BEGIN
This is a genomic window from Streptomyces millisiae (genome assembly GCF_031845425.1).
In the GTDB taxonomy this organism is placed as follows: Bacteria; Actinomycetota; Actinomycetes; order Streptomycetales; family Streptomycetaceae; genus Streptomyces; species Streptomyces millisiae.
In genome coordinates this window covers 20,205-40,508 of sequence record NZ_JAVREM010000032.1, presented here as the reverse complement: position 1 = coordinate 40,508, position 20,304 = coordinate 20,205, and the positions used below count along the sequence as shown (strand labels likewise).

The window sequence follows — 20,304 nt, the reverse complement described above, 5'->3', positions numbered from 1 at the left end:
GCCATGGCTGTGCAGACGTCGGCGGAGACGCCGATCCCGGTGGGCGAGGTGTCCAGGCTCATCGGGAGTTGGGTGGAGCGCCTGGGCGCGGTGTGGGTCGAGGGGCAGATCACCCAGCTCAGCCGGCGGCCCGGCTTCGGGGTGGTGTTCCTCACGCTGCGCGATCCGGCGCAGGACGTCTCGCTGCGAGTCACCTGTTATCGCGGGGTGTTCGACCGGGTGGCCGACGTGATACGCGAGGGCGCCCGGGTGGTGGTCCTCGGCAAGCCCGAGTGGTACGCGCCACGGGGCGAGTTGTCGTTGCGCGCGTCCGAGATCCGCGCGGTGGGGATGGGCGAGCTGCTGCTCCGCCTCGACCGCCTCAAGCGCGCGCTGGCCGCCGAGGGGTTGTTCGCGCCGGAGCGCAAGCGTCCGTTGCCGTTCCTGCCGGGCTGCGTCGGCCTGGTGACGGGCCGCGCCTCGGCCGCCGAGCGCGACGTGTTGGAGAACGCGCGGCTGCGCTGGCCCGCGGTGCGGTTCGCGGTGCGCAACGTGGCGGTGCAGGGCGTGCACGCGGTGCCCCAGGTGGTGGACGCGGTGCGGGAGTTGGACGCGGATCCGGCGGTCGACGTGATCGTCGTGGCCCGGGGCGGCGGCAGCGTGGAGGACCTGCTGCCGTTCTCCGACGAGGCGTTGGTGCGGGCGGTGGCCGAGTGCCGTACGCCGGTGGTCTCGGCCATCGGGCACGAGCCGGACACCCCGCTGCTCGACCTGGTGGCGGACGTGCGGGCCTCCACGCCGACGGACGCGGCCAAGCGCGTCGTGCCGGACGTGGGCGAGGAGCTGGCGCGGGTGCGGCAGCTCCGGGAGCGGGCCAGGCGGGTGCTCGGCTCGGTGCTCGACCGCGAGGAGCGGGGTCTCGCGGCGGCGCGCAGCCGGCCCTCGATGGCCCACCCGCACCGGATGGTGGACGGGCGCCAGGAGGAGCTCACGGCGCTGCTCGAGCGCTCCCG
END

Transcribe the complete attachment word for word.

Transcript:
This is a genomic window from Streptomyces millisiae (genome assembly GCF_031845425.1).
In the GTDB taxonomy this organism is placed as follows: Bacteria; Actinomycetota; Actinomycetes; order Streptomycetales; family Streptomycetaceae; genus Streptomyces; species Streptomyces millisiae.
In genome coordinates this window covers 20,205-40,508 of sequence record NZ_JAVREM010000032.1, presented here as the reverse complement: position 1 = coordinate 40,508, position 20,304 = coordinate 20,205, and the positions used below count along the sequence as shown (strand labels likewise).

The window sequence follows — 20,304 nt, the reverse complement described above, 5'->3', positions numbered from 1 at the left end:
GCCATGGCTGTGCAGACGTCGGCGGAGACGCCGATCCCGGTGGGCGAGGTGTCCAGGCTCATCGGGAGTTGGGTGGAGCGCCTGGGCGCGGTGTGGGTCGAGGGGCAGATCACCCAGCTCAGCCGGCGGCCCGGCTTCGGGGTGGTGTTCCTCACGCTGCGCGATCCGGCGCAGGACGTCTCGCTGCGAGTCACCTGTTATCGCGGGGTGTTCGACCGGGTGGCCGACGTGATACGCGAGGGCGCCCGGGTGGTGGTCCTCGGCAAGCCCGAGTGGTACGCGCCACGGGGCGAGTTGTCGTTGCGCGCGTCCGAGATCCGCGCGGTGGGGATGGGCGAGCTGCTGCTCCGCCTCGACCGCCTCAAGCGCGCGCTGGCCGCCGAGGGGTTGTTCGCGCCGGAGCGCAAGCGTCCGTTGCCGTTCCTGCCGGGCTGCGTCGGCCTGGTGACGGGCCGCGCCTCGGCCGCCGAGCGCGACGTGTTGGAGAACGCGCGGCTGCGCTGGCCCGCGGTGCGGTTCGCGGTGCGCAACGTGGCGGTGCAGGGCGTGCACGCGGTGCCCCAGGTGGTGGACGCGGTGCGGGAGTTGGACGCGGATCCGGCGGTCGACGTGATCGTCGTGGCCCGGGGCGGCGGCAGCGTGGAGGACCTGCTGCCGTTCTCCGACGAGGCGTTGGTGCGGGCGGTGGCCGAGTGCCGTACGCCGGTGGTCTCGGCCATCGGGCACGAGCCGGACACCCCGCTGCTCGACCTGGTGGCGGACGTGCGGGCCTCCACGCCGACGGACGCGGCCAAGCGCGTCGTGCCGGACGTGGGCGAGGAGCTGGCGCGGGTGCGGCAGCTCCGGGAGCGGGCCAGGCGGGTGCTCGGCTCGGTGCTCGACCGCGAGGAGCGGGGTCTCGCGGCGGCGCGCAGCCGGCCCTCGATGGCCCACCCGCACCGGATGGTGGACGGGCGCCAGGAGGAGCTCACGGCGCTGCTCGAGCGCTCCCG